Researchers have found traces of an enormous freshwater flood in the Arctic region said to have triggered abrupt climate change thousands of years ago.

In a five-year study that culminated this year, scientists have found that freshwater from a melting glacier coursed through what is now Canada's Mackenzie River.

The freshwater disrupted the North Atlantic's deep-water current system, creating changes in weather patterns that triggered the Younger Dryas, a mini Ice Age that took place in the northern hemisphere following the last glacial period of the Quaternary Ice Age.

The Younger Dryas

Forty-five thousand years ago, the last major glacial period came to an end when the Earth's climate began to shift to a warmer interglacial state. However, a thousand years into the transition, the northern hemisphere returned to glacial conditions in a period called the Younger Dryas.

Named after the Dryas octopetala flower that thrived in the harsh environments of Europe at the time, the Younger Dryas came after a gradual global warming that took place over 1,000 years. This is according to oceanographer Lloyd Keigwin, lead author of the new study published in the journal Natural Geoscience.

For years, experts have debated the cause of the Younger Dryas. The popular theory is it was triggered by a sudden influx of fresh water coming from the melting glaciers and ice sheets of North America.

As the fresh water merged with the North Atlantic, it disrupted the deep-water current system called the Atlantic Meridional Overturning Circulation. The AMOC carries heat from the tropics to the North Atlantic, where it is released into the atmosphere.

Source Of Freshwater Flood

In 2013, Keigwin's team from WHOI, along with geologists and geophysicists at the University of California San Diego's Scripps Institution of Oceanography and the Oregon State University, sailed for the Beaufort Sea north of Alaska, Yukon, and the Northwestern Territories onboard the US Coast Guard Cutter Healy.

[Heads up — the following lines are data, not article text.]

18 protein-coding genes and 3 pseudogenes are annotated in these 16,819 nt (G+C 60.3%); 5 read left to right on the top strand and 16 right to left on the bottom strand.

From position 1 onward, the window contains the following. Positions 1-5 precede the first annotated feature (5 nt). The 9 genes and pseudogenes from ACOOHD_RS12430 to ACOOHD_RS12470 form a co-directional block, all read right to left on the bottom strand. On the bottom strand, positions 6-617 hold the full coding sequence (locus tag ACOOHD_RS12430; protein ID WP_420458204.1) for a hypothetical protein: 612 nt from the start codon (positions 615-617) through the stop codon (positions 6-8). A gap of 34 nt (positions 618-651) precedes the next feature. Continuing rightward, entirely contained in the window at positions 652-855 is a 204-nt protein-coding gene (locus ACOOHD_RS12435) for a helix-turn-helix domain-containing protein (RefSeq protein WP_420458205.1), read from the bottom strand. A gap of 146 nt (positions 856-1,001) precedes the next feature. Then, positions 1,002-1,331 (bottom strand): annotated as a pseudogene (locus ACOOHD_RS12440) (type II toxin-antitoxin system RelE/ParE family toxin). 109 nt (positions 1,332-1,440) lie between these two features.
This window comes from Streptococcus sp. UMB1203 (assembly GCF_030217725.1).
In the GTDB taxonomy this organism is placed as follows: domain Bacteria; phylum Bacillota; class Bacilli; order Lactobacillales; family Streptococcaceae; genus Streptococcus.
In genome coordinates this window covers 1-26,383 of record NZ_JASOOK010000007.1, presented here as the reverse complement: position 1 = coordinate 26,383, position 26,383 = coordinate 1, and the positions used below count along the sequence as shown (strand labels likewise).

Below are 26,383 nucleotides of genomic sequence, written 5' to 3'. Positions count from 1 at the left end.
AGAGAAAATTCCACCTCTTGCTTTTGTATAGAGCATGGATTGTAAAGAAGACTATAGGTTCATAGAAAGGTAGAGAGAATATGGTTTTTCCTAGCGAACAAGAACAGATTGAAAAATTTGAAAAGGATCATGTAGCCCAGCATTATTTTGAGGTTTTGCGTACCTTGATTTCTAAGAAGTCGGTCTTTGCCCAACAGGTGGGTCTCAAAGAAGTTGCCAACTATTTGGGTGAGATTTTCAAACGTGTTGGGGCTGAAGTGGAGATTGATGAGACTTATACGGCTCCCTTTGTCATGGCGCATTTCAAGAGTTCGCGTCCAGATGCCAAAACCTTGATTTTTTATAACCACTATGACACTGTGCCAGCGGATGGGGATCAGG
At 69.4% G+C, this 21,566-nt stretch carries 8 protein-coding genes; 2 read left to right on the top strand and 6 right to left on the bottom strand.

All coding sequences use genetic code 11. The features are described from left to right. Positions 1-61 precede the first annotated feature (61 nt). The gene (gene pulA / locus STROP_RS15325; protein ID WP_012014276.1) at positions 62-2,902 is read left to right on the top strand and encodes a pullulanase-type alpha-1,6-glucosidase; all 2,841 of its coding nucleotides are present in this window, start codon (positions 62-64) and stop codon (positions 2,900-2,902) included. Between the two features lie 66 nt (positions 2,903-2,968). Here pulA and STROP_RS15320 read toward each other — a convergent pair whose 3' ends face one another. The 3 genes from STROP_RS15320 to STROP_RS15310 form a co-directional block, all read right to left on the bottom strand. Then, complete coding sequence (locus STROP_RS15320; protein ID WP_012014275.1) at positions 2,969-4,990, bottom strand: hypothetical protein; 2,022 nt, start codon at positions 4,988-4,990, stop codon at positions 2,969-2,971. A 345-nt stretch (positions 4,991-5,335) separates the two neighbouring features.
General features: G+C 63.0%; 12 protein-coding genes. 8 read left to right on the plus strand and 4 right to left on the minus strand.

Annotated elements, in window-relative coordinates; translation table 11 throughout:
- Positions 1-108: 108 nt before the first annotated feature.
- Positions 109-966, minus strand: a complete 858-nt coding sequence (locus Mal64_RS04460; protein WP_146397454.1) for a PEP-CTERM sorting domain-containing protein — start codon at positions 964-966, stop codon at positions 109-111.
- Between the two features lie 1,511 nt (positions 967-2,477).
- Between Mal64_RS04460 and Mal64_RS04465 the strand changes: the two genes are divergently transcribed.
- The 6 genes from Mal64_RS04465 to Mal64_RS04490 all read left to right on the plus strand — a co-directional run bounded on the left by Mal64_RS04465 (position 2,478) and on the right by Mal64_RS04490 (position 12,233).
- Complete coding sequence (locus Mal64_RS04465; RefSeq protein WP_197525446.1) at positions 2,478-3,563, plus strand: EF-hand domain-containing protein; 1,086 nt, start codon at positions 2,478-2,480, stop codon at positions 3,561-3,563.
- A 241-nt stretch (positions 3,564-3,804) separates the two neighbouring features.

The goal was to look for proof of a freshwater flood at the place where the Mackenzie River empties into the Arctic Ocean. To accomplish this, the researchers collected cylindrical samples of sediments found on the eastern slopes of the Mackenzie River.

They then analyzed fossil planktons embedded in shells in the sediments, leading them to conclude that an abundance of glacial meltwater gushed through the Mackenzie River into the North Atlantic.

"The signature of oxygen isotopes recorded in foraminifera shells preserved in the sediment allowed us to fingerprint the source of the glacial lake discharge down the Mackenzie River 13,000 years ago," says co-principal investigator Neal Driscoll of Scripps Oceanography.

Implications For Current Climate Change Studies

The researchers plan to examine how much freshwater flowing to the North Atlantic was needed to set off an abrupt change in climate. They would also like to know how long it took for the freshwater flood to cause the Younger Dryas.

The insights that can be gleaned from a future study could help experts looking into the melting ice caps in Greenland and the warming of the Arctic region.

"In the long run, I think the findings from this paper will stimulate more research on how much fresh water is really necessary to cause a change in the system and weakening of the AMOC," Keigwin says.

In earlier research done by WHOI experts, they found that the AMOC has been weakening since the middle of the 19th century. It is currently at its weakest point in 1,600 years. If conditions persist, the researchers say it could cause major weather disruptions across the United States, Europe, and the Sahel region in Africa.

Photo: Rachel Hobday | Flickr

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